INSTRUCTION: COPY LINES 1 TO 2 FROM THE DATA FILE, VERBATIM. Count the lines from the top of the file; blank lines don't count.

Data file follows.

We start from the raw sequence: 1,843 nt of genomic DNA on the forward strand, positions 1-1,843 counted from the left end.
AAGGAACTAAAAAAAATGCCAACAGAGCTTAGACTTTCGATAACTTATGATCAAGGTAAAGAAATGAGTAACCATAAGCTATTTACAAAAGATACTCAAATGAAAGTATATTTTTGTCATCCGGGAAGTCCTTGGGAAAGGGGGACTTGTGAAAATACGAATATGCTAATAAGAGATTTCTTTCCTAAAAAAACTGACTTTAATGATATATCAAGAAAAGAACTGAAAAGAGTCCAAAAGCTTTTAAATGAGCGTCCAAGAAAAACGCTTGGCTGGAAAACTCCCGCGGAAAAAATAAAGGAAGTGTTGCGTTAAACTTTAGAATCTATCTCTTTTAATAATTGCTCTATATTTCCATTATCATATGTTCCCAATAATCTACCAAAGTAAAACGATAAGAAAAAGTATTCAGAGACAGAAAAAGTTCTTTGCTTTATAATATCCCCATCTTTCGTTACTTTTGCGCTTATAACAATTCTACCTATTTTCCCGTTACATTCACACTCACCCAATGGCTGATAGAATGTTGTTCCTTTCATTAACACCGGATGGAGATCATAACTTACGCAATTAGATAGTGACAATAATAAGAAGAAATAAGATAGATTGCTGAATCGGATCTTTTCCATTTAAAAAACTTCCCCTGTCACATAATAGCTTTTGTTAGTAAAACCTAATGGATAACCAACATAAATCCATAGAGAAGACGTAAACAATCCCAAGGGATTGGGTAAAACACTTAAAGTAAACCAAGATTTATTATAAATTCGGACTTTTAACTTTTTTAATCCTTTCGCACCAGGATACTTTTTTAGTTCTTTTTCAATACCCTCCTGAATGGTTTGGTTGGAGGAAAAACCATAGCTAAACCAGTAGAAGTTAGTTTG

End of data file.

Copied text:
We start from the raw sequence: 1,843 nt of genomic DNA on the forward strand, positions 1-1,843 counted from the left end.
AAGGAACTAAAAAAAATGCCAACAGAGCTTAGACTTTCGATAACTTATGATCAAGGTAAAGAAATGAGTAACCATAAGCTATTTACAAAAGATACTCAAATGAAAGTATATTTTTGTCATCCGGGAAGTCCTTGGGAAAGGGGGACTTGTGAAAATACGAATATGCTAATAAGAGATTTCTTTCCTAAAAAAACTGACTTTAATGATATATCAAGAAAAGAACTGAAAAGAGTCCAAAAGCTTTTAAATGAGCGTCCAAGAAAAACGCTTGGCTGGAAAACTCCCGCGGAAAAAATAAAGGAAGTGTTGCGTTAAACTTTAGAATCTATCTCTTTTAATAATTGCTCTATATTTCCATTATCATATGTTCCCAATAATCTACCAAAGTAAAACGATAAGAAAAAGTATTCAGAGACAGAAAAAGTTCTTTGCTTTATAATATCCCCATCTTTCGTTACTTTTGCGCTTATAACAATTCTACCTATTTTCCCGTTACATTCACACTCACCCAATGGCTGATAGAATGTTGTTCCTTTCATTAACACCGGATGGAGATCATAACTTACGCAATTAGATAGTGACAATAATAAGAAGAAATAAGATAGATTGCTGAATCGGATCTTTTCCATTTAAAAAACTTCCCCTGTCACATAATAGCTTTTGTTAGTAAAACCTAATGGATAACCAACATAAATCCATAGAGAAGACGTAAACAATCCCAAGGGATTGGGTAAAACACTTAAAGTAAACCAAGATTTATTATAAATTCGGACTTTTAACTTTTTTAATCCTTTCGCACCAGGATACTTTTTTAGTTCTTTTTCAATACCCTCCTGAATGGTTTGGTTGGAGGAAAAACCATAGCTAAACCAGTAGAAGTTAGTTTG